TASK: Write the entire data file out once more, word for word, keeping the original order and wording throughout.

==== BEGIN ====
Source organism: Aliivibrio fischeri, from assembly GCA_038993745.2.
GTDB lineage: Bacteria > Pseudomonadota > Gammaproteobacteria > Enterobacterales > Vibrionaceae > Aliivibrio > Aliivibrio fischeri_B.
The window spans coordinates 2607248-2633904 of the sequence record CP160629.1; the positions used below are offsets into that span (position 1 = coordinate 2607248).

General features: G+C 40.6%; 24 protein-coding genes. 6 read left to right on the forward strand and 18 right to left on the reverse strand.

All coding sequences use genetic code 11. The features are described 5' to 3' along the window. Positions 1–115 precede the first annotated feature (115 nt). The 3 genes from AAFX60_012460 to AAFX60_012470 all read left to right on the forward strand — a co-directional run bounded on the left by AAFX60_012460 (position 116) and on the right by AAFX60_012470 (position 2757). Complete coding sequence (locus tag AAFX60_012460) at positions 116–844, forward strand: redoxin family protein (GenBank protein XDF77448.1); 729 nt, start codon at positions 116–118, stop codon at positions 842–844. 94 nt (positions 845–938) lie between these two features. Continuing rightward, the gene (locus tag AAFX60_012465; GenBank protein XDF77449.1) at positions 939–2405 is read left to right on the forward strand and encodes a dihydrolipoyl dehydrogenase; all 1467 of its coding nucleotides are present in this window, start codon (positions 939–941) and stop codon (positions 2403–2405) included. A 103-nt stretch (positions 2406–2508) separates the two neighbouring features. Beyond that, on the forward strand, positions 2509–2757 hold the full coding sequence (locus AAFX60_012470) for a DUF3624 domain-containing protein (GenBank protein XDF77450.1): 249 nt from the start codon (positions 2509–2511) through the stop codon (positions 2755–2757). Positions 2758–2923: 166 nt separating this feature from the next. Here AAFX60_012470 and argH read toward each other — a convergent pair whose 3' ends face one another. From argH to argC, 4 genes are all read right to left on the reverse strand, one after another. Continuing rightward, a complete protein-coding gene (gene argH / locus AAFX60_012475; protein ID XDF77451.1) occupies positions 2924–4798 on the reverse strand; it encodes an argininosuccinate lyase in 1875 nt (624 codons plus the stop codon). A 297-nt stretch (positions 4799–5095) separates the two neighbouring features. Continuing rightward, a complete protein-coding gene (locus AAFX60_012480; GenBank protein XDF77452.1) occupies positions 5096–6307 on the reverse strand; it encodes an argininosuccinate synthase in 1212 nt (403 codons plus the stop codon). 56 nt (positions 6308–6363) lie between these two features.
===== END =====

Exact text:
Source organism: Aliivibrio fischeri, from assembly GCA_038993745.2.
GTDB lineage: Bacteria > Pseudomonadota > Gammaproteobacteria > Enterobacterales > Vibrionaceae > Aliivibrio > Aliivibrio fischeri_B.
The window spans coordinates 2607248-2633904 of the sequence record CP160629.1; the positions used below are offsets into that span (position 1 = coordinate 2607248).

General features: G+C 40.6%; 24 protein-coding genes. 6 read left to right on the forward strand and 18 right to left on the reverse strand.

All coding sequences use genetic code 11. The features are described 5' to 3' along the window. Positions 1–115 precede the first annotated feature (115 nt). The 3 genes from AAFX60_012460 to AAFX60_012470 all read left to right on the forward strand — a co-directional run bounded on the left by AAFX60_012460 (position 116) and on the right by AAFX60_012470 (position 2757). Complete coding sequence (locus tag AAFX60_012460) at positions 116–844, forward strand: redoxin family protein (GenBank protein XDF77448.1); 729 nt, start codon at positions 116–118, stop codon at positions 842–844. 94 nt (positions 845–938) lie between these two features. Continuing rightward, the gene (locus tag AAFX60_012465; GenBank protein XDF77449.1) at positions 939–2405 is read left to right on the forward strand and encodes a dihydrolipoyl dehydrogenase; all 1467 of its coding nucleotides are present in this window, start codon (positions 939–941) and stop codon (positions 2403–2405) included. A 103-nt stretch (positions 2406–2508) separates the two neighbouring features. Beyond that, on the forward strand, positions 2509–2757 hold the full coding sequence (locus AAFX60_012470) for a DUF3624 domain-containing protein (GenBank protein XDF77450.1): 249 nt from the start codon (positions 2509–2511) through the stop codon (positions 2755–2757). Positions 2758–2923: 166 nt separating this feature from the next. Here AAFX60_012470 and argH read toward each other — a convergent pair whose 3' ends face one another. From argH to argC, 4 genes are all read right to left on the reverse strand, one after another. Continuing rightward, a complete protein-coding gene (gene argH / locus AAFX60_012475; protein ID XDF77451.1) occupies positions 2924–4798 on the reverse strand; it encodes an argininosuccinate lyase in 1875 nt (624 codons plus the stop codon). A 297-nt stretch (positions 4799–5095) separates the two neighbouring features. Continuing rightward, a complete protein-coding gene (locus AAFX60_012480; GenBank protein XDF77452.1) occupies positions 5096–6307 on the reverse strand; it encodes an argininosuccinate synthase in 1212 nt (403 codons plus the stop codon). 56 nt (positions 6308–6363) lie between these two features.